School is for learning to read. It’s a logical assumption, then, that students in Berkeley public schools are graduating with the ability to read and understand — unlocking a world of information. Unfortunately, that assumption doesn’t hold true for many students.

Berkeley students, for too long, have succeeded along the lines of race and ethnicity. According to the 2022 California Smarter Balanced Assessments, 67% of Berkeley Unified School District (BUSD) students are reading at grade level, which is greater than the state average of 47%. Broken down by demographics, however, this statistic isn’t one to be proud of. While 83% of white students in BUSD read well, only 30% of Black students in BUSD met or exceeded the state standard in English Language Arts (ELA). This 53-point gap between racial groups in BUSD is the fifth largest in the state.

One reason for the gap may be that BUSD uses a discredited reading curriculum — the Teachers’ College Reading and Writing Project “Units of Study,” by Lucy Calkins — a program whose faults have been covered extensively by EdSource, TIME magazine, The New Yorker, The New York Times, and even CNN. This curriculum fails to provide the explicit teaching of foundational skills that all students need to succeed.

“My oldest son dropped out of Berkeley High School at the age of 15, deeply ashamed of his inability to read and keep up in any class — from math to science — because of his unaddressed dyslexia,” said Rebecca Levenson, BUSD parent and Reading for Berkeley member. 

“It’s worth mentioning he passed elementary school with high marks. He was, and is, smart, charming, and creative. It wasn’t until he got to middle school that we realized how large the deficit was and by then it was too late.”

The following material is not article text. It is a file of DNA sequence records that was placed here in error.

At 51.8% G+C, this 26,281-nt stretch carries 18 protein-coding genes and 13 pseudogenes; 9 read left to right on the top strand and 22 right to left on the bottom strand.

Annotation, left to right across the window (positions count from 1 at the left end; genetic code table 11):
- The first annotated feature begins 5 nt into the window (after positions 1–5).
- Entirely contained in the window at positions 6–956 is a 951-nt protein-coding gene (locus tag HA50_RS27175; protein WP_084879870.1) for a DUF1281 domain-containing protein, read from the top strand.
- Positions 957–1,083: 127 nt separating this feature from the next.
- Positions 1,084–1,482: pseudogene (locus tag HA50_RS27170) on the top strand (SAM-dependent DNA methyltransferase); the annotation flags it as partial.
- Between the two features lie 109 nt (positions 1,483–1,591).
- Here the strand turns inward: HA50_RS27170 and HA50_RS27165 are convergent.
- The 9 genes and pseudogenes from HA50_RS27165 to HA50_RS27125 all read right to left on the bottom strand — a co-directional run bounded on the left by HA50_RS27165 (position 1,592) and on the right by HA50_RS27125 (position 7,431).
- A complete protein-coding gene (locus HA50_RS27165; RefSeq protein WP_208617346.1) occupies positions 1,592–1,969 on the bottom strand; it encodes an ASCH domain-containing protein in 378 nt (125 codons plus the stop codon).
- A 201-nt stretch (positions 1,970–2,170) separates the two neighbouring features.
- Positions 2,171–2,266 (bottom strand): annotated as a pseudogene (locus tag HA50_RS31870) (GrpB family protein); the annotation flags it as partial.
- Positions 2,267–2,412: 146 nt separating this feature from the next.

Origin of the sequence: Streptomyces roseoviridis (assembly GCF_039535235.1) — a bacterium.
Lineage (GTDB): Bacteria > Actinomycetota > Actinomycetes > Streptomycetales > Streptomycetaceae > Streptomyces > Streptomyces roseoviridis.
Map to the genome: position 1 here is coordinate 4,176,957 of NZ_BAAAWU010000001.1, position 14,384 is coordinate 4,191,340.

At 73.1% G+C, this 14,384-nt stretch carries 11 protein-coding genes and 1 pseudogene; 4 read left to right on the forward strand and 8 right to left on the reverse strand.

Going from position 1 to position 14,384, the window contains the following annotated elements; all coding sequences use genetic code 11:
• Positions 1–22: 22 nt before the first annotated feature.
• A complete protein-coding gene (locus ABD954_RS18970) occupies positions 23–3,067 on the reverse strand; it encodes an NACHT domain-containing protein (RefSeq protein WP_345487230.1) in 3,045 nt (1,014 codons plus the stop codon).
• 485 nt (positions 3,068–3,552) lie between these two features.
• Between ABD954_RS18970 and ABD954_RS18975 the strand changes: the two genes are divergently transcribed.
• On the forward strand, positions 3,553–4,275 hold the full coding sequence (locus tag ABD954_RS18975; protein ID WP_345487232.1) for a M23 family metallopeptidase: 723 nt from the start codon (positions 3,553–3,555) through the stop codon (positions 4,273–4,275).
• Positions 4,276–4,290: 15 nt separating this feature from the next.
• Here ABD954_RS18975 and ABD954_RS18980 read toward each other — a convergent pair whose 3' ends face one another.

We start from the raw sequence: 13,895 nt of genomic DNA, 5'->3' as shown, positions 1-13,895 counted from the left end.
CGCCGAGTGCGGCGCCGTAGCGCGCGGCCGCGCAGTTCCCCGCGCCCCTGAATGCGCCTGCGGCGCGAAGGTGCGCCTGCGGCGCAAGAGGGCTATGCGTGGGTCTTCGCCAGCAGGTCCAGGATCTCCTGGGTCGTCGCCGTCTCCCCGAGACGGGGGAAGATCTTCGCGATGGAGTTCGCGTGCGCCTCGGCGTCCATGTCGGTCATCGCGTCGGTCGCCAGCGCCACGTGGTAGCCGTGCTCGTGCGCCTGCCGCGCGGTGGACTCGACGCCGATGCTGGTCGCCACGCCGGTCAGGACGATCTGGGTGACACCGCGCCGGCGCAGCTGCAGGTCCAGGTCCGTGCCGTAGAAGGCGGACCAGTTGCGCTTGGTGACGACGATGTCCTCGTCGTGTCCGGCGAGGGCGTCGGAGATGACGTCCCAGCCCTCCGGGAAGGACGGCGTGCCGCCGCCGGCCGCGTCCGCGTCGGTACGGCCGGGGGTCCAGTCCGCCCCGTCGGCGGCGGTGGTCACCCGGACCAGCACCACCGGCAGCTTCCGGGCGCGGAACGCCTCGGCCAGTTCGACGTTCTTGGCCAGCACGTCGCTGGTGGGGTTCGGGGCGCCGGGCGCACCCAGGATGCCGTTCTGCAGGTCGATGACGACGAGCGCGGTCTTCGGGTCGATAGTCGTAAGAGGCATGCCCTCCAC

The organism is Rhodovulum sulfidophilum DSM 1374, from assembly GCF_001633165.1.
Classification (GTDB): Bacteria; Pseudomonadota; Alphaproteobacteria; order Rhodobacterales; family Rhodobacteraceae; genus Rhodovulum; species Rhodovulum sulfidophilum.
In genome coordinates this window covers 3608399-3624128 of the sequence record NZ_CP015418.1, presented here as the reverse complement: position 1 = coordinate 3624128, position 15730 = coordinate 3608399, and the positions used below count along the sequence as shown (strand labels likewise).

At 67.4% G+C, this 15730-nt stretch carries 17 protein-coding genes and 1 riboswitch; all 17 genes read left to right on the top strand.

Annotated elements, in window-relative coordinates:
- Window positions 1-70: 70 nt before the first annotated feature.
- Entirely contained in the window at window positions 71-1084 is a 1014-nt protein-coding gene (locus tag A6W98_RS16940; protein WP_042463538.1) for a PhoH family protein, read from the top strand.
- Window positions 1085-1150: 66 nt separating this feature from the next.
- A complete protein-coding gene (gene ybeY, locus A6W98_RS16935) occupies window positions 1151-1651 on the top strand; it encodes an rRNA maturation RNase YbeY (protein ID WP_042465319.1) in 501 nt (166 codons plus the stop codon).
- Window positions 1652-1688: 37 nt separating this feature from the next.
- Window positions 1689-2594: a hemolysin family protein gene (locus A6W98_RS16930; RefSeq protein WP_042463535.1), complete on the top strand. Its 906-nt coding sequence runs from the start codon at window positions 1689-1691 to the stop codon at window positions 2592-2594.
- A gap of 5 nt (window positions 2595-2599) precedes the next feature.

Fortunately, our school system is reviewing the way it is teaching kids how to read and is beginning to make changes to help educators follow evidence-based practices. Much of this is happening because of a settled federal class-action lawsuit against BUSD

We want to help BUSD create change. And a key part of change is community awareness.

Reading for Berkeley has worked hard to build bridges between parents, educators, community members, and BUSD leadership. Recently, Reading for Berkeley created a guide to help families navigate the path to reading success — the result is a comprehensive toolkit that teaches families about key educational rights and what questions to ask to ensure their kid is on track for grade-level reading. We believe many families benefit from a single source that endorses working together with schools to help all kids learn to read. 

“When you awaken from the vague sense that something’s not right with your kid’s reading to full awareness, it can feel so overwhelming and disheartening. You want to advocate for your kid, but you don’t know where to start. Who do you talk to? What do you ask for?” explains Kenni Alden, co-founder of the Right to Read Project. 

“With this resource, Reading for Berkeley gives families a place to start. It’s a one-stop shop for understanding the issues and preparing to take action. The settlement will only lead to meaningful, lasting change if families stay engaged and continue to — respectfully! — ask the tough questions. The Toolkit makes that effort manageable.”

Currently, the guide is available in English. Other languages will follow.

Berkeley kids need a quality education that includes early, successful reading. We can help families become more aware of how they can help achieve that goal. Those interested in downloading the toolkit or getting our newsletter may visit

Lindsay Nofelt, Eliza Noh, Elise Proulx and Julie Obbard are members of Reading for Berkeley, an initiative led by a group of educational partners and coalition members, working to help ensure that all Berkeley Unified School District students, regardless of color, socio-economic status, or disability learn to read.